Integrity Legal

14th Nov 2009

In a previous post on this blog we discussed how the Center for Disease Control, in conjunction with the Department of Homeland Security (DHS) and the United States Citizenship and Immigration Service (USCIS), is in the process of taking HIV off of the list of diseases that will bar entry into the USA. Recently, it has come to this author’s attention that the vaccine for the Human Papillomavirus (HPV) will no longer be a requirement for those seeking to immigrate to the United States of America. Under the current regulations, it is required that all applicants seeking an Immigrant visa, or a non-immigrant dual intent visa such as a K1 visa or K3 visa, are required to be vaccinated against HPV if they are under the age of 26 at the time of application. This requirement can lead to considerable expense for those wishing to obtain United States Immigration benefits.

The American Immigration Lawyers Association (AILA), recently released information from the Final Notice on Criteria for Vaccination Requirements, the follow are excerpts from that notice:

“On April 8, 2009, the Centers for Disease Control and Prevention (CDC) published a notice in the Federal Register (74 FR 15986) seeking public comment on proposed criteria that CDC intends to use to determine which vaccines recommended by the Advisory Committee on Immunization Practices (ACIP) for the general U.S. population should be required for immigrants seeking admission into the United States or seeking adjustment of status to that of an alien lawfully admitted for permanent residence. This final notice describes the criteria that CDC has adopted.”

The notice goes on to discuss the criteria that the CDC and US Immigration officials use to determine whether or not intending immigrants should be required to get a vaccination. After a detailed analysis of the guidelines, policy, and regulations the report concludes:

“Therefore, because HPV does not meet the adopted criteria, it will not be a required vaccine for immigrant and adjustment of status to permanent residence applicants.”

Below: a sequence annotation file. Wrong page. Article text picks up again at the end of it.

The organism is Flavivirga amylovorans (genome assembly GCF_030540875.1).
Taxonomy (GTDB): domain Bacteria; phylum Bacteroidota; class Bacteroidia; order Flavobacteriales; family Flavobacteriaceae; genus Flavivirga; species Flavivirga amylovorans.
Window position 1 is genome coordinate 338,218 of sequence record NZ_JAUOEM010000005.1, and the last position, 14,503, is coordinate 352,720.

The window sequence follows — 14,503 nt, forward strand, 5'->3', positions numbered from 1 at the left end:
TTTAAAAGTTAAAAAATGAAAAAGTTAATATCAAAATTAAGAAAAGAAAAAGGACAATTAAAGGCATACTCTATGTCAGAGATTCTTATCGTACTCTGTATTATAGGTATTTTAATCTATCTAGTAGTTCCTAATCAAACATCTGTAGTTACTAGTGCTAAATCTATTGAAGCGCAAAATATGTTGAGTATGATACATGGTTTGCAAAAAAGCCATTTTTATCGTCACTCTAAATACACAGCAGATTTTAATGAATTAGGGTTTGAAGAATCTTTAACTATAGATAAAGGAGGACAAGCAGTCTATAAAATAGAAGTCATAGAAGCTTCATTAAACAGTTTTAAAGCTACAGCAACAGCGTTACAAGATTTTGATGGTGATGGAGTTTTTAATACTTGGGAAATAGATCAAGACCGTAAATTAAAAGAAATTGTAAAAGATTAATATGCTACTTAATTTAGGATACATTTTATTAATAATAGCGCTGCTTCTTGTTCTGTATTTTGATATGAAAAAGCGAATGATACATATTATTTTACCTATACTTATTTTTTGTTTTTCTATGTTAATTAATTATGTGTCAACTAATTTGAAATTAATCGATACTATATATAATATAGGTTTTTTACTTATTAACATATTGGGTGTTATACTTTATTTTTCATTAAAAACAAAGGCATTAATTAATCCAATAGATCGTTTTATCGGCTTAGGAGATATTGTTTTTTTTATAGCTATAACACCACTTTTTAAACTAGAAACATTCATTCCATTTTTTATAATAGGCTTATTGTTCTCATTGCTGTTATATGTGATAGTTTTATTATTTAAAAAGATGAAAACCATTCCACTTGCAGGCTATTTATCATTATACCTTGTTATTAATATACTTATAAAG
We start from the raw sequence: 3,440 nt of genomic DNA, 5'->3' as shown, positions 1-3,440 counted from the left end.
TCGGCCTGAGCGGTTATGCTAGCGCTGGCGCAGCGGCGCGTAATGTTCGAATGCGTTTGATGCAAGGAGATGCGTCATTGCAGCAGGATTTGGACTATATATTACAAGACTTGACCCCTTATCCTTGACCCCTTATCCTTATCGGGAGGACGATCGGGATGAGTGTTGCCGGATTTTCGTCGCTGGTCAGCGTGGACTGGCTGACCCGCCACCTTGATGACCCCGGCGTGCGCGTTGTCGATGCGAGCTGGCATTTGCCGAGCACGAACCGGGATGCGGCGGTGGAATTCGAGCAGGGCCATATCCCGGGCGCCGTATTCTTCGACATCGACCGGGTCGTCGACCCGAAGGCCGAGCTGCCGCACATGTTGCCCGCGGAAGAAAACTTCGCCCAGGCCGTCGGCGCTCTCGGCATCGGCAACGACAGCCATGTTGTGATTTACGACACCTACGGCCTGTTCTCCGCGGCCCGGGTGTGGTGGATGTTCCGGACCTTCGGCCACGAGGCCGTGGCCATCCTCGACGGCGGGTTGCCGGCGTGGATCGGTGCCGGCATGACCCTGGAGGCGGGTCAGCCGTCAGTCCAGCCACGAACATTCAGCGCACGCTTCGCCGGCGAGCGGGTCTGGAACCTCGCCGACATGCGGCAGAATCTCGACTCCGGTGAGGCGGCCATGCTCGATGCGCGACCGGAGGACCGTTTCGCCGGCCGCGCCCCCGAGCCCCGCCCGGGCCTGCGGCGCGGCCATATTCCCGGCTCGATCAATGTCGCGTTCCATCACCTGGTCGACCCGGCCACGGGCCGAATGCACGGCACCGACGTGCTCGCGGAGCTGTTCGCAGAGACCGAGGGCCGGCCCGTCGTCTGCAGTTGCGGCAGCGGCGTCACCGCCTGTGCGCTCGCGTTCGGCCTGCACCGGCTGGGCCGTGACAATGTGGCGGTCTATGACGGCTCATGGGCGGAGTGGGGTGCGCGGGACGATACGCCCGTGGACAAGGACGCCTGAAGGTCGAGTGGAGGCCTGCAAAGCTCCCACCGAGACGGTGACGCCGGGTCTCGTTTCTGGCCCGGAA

The proposed rule will likely be effective early in 2010. However, it should be noted that until the rule is finalized the current rules and regulations still stand. Therefore, those intending immigrant being interviewed at the time of this writing must still get the required HPV vaccination if they are under the prescribed age. Currently, this is not a requirement for tourist visas, student visas, and exchange visitor visas as such travel documents are classified as non-immigrant. Even though the K1 fiance visa and K3 marriage visa are technically non-immigrant visas they are treated as immigrant visas for the purposes of the aforementioned rule because these visas allow for dual non-immigrant and immigrant intent.

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One Response to “CDC seeks to take HPV off of Immigrant Vaccine Requirements”

  1. f 1 visa says:

    [...] since the April 1st opening of the quota approaches. This will be of particular interest toCDC seeks to take HPV off of Immigrant Vaccine Requirements …Even though the K1 fiance visa and K3 marriage visa are technically non-immigrant visas they are [...]

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